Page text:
Additionally, It was not uncommon for me to hear and see British Asian girls stay indoors at school during intense summer periods to prevent them from tanning further. And yes Asians do tan. Sexism and racism is a cruel cocktail for British Asian girls, since this pressure for lighter skin only applied to Asian girls, because of course the brown boy can still marry, the brown girl risks her chances of a marriage proposal! Sexism and racism, a double whammy for brown girls of Britain. As shocking as these ideas sound, yes, these ideas are still prevalent in British Asian communities and it is only poor young British Asian girls who suffer the consequences of feeling unattractive and less confident for most of their lives. It doesn’t help when there is a shortage of ethnic minority women to act as role models in meaningful careers such as the Civil Service, Government, sports, politics, big businesses, the media, academia and Arts – AND made mainstream.
The veiling of the British Asian woman – Success stories of the Asian woman are consistently never published in the news. And so British Asian women are silenced and theoretically and physically veiled out of discourse. And when she is on the news, it is another case of oppression by her aggressive father and brothers or another forced-to-marry-underage story. That is not to say that this problem doesn’t exist, it certainly does, but the shear coverage is unequal, and the unequal balance of positive and negative news on Asian women is unfair. Even debates on say whether the Muslim veil/ Burkha should be banned have a Muslim male cleric rather than a Muslim woman involved in the debate. Ironically therefore, while these papers rampantly criticise British Asians’ and their inherently patriarchal culture, they also refuse to give these women a platform to voice their concerns. And so most of the time, they are simply exploiting these tragic cases of violence and oppression against women, to continue to depict racist and bigotry views concerning Britain’s ethnic minorities. Minorities are constantly made to feel alien and ugly in this way.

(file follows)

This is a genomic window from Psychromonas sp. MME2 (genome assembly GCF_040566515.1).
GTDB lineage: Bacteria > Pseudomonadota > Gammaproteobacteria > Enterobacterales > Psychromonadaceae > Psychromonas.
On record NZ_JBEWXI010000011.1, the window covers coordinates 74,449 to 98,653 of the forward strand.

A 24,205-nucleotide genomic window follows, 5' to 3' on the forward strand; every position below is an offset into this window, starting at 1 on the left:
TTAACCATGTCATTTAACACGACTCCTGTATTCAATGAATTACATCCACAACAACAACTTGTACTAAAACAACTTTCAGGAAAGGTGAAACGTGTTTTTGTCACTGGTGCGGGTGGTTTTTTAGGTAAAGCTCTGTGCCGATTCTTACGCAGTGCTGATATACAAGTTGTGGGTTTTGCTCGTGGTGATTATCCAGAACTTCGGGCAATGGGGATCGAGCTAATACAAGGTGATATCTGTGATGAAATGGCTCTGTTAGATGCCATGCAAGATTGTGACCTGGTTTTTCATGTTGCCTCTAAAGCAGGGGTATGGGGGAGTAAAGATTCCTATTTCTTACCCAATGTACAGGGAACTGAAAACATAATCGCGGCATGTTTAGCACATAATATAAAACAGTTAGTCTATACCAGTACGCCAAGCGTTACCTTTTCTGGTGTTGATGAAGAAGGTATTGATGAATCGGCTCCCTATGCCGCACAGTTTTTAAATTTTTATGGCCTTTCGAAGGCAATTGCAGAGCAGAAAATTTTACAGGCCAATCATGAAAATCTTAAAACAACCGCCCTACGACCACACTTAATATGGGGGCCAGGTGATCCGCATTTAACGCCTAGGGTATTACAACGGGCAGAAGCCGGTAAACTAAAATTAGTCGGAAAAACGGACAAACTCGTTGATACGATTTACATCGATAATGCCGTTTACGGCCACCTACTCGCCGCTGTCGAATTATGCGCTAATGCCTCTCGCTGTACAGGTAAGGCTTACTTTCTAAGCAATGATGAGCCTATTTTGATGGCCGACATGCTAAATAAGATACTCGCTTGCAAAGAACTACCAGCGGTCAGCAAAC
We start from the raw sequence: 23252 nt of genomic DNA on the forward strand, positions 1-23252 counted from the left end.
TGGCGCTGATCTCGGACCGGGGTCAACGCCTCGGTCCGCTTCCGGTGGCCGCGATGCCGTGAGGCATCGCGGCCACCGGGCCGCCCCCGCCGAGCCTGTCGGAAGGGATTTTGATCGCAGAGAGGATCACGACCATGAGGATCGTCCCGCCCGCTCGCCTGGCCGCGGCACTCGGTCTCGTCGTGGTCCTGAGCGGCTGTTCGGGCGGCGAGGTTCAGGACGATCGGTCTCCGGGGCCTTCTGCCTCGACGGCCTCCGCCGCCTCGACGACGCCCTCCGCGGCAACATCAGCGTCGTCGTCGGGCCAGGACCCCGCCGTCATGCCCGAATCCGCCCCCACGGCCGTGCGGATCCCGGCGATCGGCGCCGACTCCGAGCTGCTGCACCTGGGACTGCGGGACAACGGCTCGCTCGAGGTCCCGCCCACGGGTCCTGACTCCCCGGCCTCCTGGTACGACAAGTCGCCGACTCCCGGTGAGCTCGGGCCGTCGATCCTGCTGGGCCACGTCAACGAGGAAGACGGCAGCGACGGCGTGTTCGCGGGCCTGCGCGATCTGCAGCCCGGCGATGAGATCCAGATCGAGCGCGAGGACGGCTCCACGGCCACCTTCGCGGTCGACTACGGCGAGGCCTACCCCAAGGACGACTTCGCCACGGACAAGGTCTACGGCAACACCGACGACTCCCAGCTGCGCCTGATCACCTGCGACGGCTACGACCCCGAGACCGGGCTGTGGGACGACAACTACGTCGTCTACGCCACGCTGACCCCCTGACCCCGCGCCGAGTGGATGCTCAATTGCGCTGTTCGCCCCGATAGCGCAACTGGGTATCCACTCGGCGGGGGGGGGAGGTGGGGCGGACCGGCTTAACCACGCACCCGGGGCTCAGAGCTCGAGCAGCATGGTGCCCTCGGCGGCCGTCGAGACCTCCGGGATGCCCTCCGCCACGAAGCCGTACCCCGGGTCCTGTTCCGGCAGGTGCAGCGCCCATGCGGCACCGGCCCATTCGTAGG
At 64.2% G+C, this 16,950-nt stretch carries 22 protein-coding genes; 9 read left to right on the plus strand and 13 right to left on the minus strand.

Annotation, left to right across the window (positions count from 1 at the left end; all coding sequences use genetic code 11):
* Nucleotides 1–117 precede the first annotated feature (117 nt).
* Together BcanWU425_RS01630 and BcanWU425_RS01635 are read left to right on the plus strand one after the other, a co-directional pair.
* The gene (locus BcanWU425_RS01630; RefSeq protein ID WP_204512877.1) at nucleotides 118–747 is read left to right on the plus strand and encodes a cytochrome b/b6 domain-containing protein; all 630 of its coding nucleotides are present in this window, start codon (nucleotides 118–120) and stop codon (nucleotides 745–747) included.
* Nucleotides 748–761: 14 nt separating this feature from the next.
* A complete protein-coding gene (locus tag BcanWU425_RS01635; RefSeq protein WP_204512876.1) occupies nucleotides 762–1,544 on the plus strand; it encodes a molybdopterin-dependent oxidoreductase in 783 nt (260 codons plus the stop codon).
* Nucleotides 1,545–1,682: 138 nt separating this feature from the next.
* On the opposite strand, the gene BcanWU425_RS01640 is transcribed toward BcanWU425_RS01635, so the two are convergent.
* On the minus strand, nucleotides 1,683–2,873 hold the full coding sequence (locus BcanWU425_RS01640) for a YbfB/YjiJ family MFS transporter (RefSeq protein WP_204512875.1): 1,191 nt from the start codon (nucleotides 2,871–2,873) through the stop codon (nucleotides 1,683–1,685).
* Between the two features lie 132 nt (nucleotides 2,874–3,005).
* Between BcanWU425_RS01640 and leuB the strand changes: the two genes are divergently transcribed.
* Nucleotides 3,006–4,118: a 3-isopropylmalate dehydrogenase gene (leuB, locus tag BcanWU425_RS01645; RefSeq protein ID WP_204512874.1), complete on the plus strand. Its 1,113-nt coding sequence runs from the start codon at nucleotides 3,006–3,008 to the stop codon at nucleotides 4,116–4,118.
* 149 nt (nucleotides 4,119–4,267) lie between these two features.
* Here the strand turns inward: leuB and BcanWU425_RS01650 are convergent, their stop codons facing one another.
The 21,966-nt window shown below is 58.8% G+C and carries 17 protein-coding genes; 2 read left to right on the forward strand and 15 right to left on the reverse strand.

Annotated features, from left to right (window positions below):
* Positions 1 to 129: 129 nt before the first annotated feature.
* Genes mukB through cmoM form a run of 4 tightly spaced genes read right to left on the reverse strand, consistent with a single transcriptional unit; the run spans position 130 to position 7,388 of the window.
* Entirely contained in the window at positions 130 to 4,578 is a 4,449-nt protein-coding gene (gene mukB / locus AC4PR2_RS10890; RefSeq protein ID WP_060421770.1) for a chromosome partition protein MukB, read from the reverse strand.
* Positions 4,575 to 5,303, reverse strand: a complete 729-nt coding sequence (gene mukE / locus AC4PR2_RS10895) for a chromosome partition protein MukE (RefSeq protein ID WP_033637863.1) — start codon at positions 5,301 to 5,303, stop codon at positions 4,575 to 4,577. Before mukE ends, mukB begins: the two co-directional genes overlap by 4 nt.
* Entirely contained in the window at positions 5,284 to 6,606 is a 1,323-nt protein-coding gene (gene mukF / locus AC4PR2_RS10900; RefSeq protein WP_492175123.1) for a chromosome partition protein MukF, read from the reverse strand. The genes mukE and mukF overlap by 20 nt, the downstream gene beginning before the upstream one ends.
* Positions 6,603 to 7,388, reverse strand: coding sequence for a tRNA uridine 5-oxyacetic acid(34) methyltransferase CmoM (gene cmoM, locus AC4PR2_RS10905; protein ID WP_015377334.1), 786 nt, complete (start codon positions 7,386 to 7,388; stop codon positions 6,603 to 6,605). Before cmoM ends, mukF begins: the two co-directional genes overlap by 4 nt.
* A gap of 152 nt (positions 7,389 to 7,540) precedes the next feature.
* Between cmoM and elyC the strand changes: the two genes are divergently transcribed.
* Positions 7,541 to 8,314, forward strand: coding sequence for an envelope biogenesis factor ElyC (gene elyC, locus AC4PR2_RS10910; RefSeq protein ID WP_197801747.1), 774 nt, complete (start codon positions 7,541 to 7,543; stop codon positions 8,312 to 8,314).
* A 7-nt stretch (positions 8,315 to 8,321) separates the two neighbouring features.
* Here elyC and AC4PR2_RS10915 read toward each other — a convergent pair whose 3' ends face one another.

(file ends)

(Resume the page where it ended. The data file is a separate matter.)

Even outside of tabloids, in British films the leading lady is almost always white. In Harry Potter they have only have two ethnic minority girls, the Patel twins, as far as I can remember. Also WOW JK Rowling, stereotyping much with Asian names? Could have been a little more creative perhaps? What is needed is a shift in attitude and thought; minorities need to be accepted as mainstream and not that ‘spicy’ story that will sell. At the moment any portrayal of minorities are almost always a charade, oriental perhaps, immersed in homophobia (see Eastenders), wife beaters and violent men (see The Sun, Daily Mail etc), terrorists (see the latter again). ‘Britain is not the same as it was 60 years ago’, actually there were black and Asian people in Britain well before the ‘Empire windrush’, thank you very much. So the earlier people know this, perhaps then we can move forward and faster in improving Britain’s ‘race relations’.

*When using the term British Asians, I refer to second and third generation Indians, Pakistanis and Bengalis.

Comment with your views. You can contact me and follow on twitter @AmnaGRiaz